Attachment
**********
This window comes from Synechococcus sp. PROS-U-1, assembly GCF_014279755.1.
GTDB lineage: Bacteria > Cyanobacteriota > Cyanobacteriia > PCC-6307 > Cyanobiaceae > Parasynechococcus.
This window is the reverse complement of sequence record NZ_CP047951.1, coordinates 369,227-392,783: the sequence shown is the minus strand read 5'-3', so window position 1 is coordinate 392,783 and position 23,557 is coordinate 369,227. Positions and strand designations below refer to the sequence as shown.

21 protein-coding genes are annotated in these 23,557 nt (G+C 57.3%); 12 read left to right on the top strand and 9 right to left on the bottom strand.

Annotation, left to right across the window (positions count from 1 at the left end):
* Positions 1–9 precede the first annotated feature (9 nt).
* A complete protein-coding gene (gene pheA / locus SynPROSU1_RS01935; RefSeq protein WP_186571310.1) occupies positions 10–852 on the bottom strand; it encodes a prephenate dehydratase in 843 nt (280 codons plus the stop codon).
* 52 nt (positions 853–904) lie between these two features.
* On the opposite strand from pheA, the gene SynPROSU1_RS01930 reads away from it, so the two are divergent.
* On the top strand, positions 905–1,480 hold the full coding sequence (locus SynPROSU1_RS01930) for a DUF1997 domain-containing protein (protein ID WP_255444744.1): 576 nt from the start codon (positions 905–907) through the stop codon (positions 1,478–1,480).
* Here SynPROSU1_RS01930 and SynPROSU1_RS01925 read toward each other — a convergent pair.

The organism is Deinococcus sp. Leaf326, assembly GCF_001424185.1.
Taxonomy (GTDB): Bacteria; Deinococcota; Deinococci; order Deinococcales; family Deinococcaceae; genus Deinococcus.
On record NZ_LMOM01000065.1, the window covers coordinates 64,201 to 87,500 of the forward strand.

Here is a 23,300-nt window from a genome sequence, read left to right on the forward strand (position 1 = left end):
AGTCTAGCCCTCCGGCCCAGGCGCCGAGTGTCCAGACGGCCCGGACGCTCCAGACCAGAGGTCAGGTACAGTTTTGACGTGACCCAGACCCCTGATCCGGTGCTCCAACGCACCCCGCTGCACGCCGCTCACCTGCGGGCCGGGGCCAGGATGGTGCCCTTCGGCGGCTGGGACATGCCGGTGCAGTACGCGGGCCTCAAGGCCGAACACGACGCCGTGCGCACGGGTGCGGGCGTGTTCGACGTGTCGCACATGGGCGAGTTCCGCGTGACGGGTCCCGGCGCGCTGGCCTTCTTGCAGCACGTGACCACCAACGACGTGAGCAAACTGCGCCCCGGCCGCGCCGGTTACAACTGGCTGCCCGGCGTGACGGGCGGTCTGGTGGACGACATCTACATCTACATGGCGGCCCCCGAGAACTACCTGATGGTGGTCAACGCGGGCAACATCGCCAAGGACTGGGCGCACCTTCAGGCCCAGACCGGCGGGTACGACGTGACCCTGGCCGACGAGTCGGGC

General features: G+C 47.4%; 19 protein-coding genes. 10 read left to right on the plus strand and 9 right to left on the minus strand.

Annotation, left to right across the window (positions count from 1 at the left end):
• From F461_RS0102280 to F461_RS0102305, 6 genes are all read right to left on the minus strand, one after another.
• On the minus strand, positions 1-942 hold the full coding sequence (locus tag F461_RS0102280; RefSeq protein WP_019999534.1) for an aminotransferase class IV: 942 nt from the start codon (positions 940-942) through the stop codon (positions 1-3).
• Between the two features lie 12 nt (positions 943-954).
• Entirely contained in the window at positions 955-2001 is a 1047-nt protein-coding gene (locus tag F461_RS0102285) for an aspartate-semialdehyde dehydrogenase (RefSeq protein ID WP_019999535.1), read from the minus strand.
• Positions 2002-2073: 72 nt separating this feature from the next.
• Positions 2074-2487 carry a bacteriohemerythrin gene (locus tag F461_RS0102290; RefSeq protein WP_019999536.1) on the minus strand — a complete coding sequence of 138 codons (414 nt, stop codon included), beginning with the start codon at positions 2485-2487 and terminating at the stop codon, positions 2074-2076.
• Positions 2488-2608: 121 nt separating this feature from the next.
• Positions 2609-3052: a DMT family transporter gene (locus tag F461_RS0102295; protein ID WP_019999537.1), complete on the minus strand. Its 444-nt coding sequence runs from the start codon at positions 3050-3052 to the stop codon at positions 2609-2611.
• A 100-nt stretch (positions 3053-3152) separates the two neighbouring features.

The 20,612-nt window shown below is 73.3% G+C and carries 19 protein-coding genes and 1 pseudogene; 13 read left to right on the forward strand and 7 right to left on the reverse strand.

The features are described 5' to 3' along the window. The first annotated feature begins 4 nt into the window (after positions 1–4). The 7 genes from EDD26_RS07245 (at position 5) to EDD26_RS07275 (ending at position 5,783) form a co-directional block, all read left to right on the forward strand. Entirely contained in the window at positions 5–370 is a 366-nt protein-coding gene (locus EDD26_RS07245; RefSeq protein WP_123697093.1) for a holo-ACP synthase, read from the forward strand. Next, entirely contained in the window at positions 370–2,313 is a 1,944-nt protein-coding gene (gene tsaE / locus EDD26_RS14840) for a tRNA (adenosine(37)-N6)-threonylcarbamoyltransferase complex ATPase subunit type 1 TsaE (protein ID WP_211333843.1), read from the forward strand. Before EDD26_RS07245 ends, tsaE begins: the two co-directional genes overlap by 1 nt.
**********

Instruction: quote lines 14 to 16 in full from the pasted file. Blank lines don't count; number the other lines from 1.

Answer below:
On record NZ_LMOM01000065.1, the window covers coordinates 64,201 to 87,500 of the forward strand.

Here is a 23,300-nt window from a genome sequence, read left to right on the forward strand (position 1 = left end):
AGTCTAGCCCTCCGGCCCAGGCGCCGAGTGTCCAGACGGCCCGGACGCTCCAGACCAGAGGTCAGGTACAGTTTTGACGTGACCCAGACCCCTGATCCGGTGCTCCAACGCACCCCGCTGCACGCCGCTCACCTGCGGGCCGGGGCCAGGATGGTGCCCTTCGGCGGCTGGGACATGCCGGTGCAGTACGCGGGCCTCAAGGCCGAACACGACGCCGTGCGCACGGGTGCGGGCGTGTTCGACGTGTCGCACATGGGCGAGTTCCGCGTGACGGGTCCCGGCGCGCTGGCCTTCTTGCAGCACGTGACCACCAACGACGTGAGCAAACTGCGCCCCGGCCGCGCCGGTTACAACTGGCTGCCCGGCGTGACGGGCGGTCTGGTGGACGACATCTACATCTACATGGCGGCCCCCGAGAACTACCTGATGGTGGTCAACGCGGGCAACATCGCCAAGGACTGGGCGCACCTTCAGGCCCAGACCGGCGGGTACGACGTGACCCTGGCCGACGAGTCGGGC